"I think this company is going to make a killing..."
My brother, an acute businessman and owner of a construction firm, recently told me he was thinking of putting a few grand into a small, relatively unknown company. It trades over-the-counter and sells workout powders, like whey protein.
I was familiar with the company and its products. My brother and I even knew one of the founders.
But it didn't take me long to prove that this was a bad investment.
I asked my brother, "Would you go into business with this guy on a housing project?"
"Absolutely not," he said, almost immediately. "The guy was sued by the Food and Drug Administration in his previous endeavor, and he isn't someone that I would want to partner with... ever."
It's a funny thing. My brother understands real estate, construction -- business, in general. But throw him a ticker symbol, and his judgment is clouded. Instantly, everything he knows about business is forgotten, and he acts like a tourist at a Vegas roulette table, slapping a few grand on 30-red.
Posing that simple question to my brother deterred him from buying shares. Later on, a lawsuit was brought against the company, in addition to a handful of others, for cutting protein supplements with cheap fillers and falsely labeling them as high-grade protein. Some products contained only 19 of the 50 grams of protein the packaging listed.
The stock plummeted more than 50% following the news.
Why Most Investors Will Never Get Rich In The Stock Market
Here's what my brother failed to understand...
Buying one share of a company is the same as a co-venture on a construction project, but on a smaller scale. You are buying a piece of that firm.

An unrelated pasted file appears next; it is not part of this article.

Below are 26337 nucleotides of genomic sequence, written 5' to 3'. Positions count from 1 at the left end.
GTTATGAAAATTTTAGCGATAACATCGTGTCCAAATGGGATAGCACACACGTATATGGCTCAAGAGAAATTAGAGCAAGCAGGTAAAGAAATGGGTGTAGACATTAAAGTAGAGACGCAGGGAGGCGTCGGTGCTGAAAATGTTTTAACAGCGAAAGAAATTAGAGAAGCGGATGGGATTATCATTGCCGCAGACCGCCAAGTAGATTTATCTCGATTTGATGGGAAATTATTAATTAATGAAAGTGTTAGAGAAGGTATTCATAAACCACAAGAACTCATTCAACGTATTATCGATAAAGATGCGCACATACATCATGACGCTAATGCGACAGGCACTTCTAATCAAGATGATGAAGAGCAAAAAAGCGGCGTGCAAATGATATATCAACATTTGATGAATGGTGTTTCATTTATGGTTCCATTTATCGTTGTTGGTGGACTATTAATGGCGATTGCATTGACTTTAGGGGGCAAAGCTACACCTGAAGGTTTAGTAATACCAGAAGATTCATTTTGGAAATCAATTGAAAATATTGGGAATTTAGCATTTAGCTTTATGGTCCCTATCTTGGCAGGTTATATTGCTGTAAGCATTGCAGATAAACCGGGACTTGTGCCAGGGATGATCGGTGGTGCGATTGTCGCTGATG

Sadly, he's not alone. In, fact the majority of investors fail to understand that owning a stock puts you in business with management. You are trusting that they're competent, savvy and -- most importantly -- not going to screw you over.
If you want to invest in a company and make money in the process, then you need to build a deep understanding of the business, its market, its management, any headwinds that might slow it down and any tailwinds that could propel it higher.
Put simply, successful investors understand the businesses that they buy. Too often, average investors become mesmerized by the market's hysteria in search of the one winner that will rain money on them for life. Instead of being an investor, most people, in actuality, are traders with poor execution. They buy stocks they don't understand, at unreasonable prices, and when the trade turns south, they sell low.
That is why the majority of investors will never get rich in the stock market.
Action To Take
I don't tell you this to scare you away from looking for new investments. On the contrary, familiarizing yourself with new companies in various industries is a great way to diversify your portfolio and limit your overall exposure to the stock market.
But before I ever buy shares of a stock, I tear apart the company. I analyze its financials, familiarize myself with the management team and construct a list of headwinds, tailwinds and future expectations. Only once it's won my approval do I recommend a security to my readers. Like the lesson I taught my brother, I don't ever want to partner with a company I don't understand.